Albany --A shocking story about one of the NFL's most controversial players hit the headlines Wednesday. According to a Dallas Police Department report, Cowboy's wide receiver Terrell Owens attempted suicide.
He denies that, and says he had a reaction from painkillers and natural supplements. Still, it brought renewed attention to the problem of suicide.
Young people like college students, are most susceptible to suicide. Albany State University counselor Stephanie Harris-Jolly recalls what many students tell her when they're thinking about taking their own life.
"There's no use in going on to tomorrow. I don't see any future. Can't see the light at the end of the tunnel," said Dr. Jolly.
She is proactive in improving their mental health and state of mind.
"People are now understand that mental health issues some things can be avoided if we just get the proper care or counseling or therapy early on," said Dr. Stephanie Harris-Jolly.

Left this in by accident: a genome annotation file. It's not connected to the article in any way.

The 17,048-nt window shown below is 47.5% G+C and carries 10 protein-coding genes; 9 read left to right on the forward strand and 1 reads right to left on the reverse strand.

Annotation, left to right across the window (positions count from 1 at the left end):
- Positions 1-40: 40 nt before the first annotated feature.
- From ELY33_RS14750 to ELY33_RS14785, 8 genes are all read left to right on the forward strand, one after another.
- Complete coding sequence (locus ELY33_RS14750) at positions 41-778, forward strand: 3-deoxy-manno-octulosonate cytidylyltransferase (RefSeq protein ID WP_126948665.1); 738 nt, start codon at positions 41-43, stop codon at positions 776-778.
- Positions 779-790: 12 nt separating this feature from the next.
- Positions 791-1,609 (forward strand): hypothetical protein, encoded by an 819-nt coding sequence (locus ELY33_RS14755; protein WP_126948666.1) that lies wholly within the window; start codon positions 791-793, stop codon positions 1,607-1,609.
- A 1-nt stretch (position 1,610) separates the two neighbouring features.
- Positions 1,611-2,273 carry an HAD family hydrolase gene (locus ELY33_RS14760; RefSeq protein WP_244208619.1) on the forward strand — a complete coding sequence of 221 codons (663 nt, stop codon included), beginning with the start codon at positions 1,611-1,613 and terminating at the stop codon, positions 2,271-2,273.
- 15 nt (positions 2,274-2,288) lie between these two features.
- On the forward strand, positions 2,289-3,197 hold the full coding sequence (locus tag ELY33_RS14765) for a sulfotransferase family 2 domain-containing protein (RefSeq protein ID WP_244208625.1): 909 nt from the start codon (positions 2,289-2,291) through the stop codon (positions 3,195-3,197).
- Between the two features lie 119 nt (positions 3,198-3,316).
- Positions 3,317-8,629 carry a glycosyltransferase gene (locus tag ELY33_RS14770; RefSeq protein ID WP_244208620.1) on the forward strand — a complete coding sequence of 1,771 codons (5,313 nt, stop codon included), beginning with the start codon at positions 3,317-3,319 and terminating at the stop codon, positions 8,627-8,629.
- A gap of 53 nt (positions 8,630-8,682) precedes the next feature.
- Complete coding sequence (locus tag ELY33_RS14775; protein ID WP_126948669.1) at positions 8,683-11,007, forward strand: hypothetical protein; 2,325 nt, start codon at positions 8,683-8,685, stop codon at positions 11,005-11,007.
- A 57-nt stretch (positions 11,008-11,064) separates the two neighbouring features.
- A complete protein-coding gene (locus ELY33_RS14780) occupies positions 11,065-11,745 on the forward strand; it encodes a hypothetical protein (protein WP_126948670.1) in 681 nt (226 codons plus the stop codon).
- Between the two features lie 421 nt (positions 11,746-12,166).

Suicide is a public health issue that affects all ages. Dr. Harris-Jolly says the most effective way to prevent suicide is through education and early detection of any problems. She warns people to watch out for red flags and behavioral changes in loved ones.
Some of those warning signs include:
A person who talks about having no reason to live.
Statements about hopelessness or helplessness.
Giving away prized possessions.
Behavioral changes, especially those related to depression.
A person currently experiencing a major life change such as the death of a loved one or loss of a job.
Dr. Harris-Jolly says college students are particularly at-risk because of the added stress and life changes such as living away from home, graduating, finding a job, and dealing with finances. But those hard times are temporary, while suicide is not.
"It's a serious issue because if one completes the task then it's final and then you leave your significant other or your family members wondering why or what they could have done differently," said Dr. Harris-Jolly.
Suicide is a killer that everyone can help stop by watching for the warning signs in others. Harris-Jolly says there hasn't been a suicide on ASU's campus since the 1980's.
There were two attempts last year, and two students have been taken to the hospital for observation so far this year.
Albany has a crisis hotline to help people thinking about suicide. That number is 229-430-4052.